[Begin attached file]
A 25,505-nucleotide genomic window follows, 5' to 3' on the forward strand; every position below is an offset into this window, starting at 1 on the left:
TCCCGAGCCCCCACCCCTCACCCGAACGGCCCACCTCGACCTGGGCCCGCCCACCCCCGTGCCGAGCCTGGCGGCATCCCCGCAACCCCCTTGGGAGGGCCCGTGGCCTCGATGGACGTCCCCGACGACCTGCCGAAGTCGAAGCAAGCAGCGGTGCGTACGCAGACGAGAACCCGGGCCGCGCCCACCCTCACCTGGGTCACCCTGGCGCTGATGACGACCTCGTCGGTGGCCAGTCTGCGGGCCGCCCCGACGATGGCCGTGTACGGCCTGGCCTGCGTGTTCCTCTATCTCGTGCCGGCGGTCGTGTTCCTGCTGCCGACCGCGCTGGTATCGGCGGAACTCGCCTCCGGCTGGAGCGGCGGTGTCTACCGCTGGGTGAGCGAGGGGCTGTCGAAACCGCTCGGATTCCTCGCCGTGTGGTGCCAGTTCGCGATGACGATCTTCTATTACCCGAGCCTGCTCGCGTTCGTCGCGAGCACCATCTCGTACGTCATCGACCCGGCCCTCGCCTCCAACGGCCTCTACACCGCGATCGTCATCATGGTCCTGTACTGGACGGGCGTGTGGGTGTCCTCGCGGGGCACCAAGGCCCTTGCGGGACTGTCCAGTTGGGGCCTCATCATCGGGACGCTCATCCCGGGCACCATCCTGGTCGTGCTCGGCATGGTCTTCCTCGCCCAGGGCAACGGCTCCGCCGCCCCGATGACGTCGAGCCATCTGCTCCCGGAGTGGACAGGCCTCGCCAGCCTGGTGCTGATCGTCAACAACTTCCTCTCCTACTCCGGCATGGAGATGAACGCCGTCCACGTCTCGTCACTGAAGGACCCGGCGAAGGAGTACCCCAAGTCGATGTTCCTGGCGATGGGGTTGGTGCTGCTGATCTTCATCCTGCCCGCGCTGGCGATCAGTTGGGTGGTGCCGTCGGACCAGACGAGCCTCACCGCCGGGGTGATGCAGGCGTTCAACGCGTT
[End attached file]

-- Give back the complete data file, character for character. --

A 25,505-nucleotide genomic window follows, 5' to 3' on the forward strand; every position below is an offset into this window, starting at 1 on the left:
TCCCGAGCCCCCACCCCTCACCCGAACGGCCCACCTCGACCTGGGCCCGCCCACCCCCGTGCCGAGCCTGGCGGCATCCCCGCAACCCCCTTGGGAGGGCCCGTGGCCTCGATGGACGTCCCCGACGACCTGCCGAAGTCGAAGCAAGCAGCGGTGCGTACGCAGACGAGAACCCGGGCCGCGCCCACCCTCACCTGGGTCACCCTGGCGCTGATGACGACCTCGTCGGTGGCCAGTCTGCGGGCCGCCCCGACGATGGCCGTGTACGGCCTGGCCTGCGTGTTCCTCTATCTCGTGCCGGCGGTCGTGTTCCTGCTGCCGACCGCGCTGGTATCGGCGGAACTCGCCTCCGGCTGGAGCGGCGGTGTCTACCGCTGGGTGAGCGAGGGGCTGTCGAAACCGCTCGGATTCCTCGCCGTGTGGTGCCAGTTCGCGATGACGATCTTCTATTACCCGAGCCTGCTCGCGTTCGTCGCGAGCACCATCTCGTACGTCATCGACCCGGCCCTCGCCTCCAACGGCCTCTACACCGCGATCGTCATCATGGTCCTGTACTGGACGGGCGTGTGGGTGTCCTCGCGGGGCACCAAGGCCCTTGCGGGACTGTCCAGTTGGGGCCTCATCATCGGGACGCTCATCCCGGGCACCATCCTGGTCGTGCTCGGCATGGTCTTCCTCGCCCAGGGCAACGGCTCCGCCGCCCCGATGACGTCGAGCCATCTGCTCCCGGAGTGGACAGGCCTCGCCAGCCTGGTGCTGATCGTCAACAACTTCCTCTCCTACTCCGGCATGGAGATGAACGCCGTCCACGTCTCGTCACTGAAGGACCCGGCGAAGGAGTACCCCAAGTCGATGTTCCTGGCGATGGGGTTGGTGCTGCTGATCTTCATCCTGCCCGCGCTGGCGATCAGTTGGGTGGTGCCGTCGGACCAGACGAGCCTCACCGCCGGGGTGATGCAGGCGTTCAACGCGTT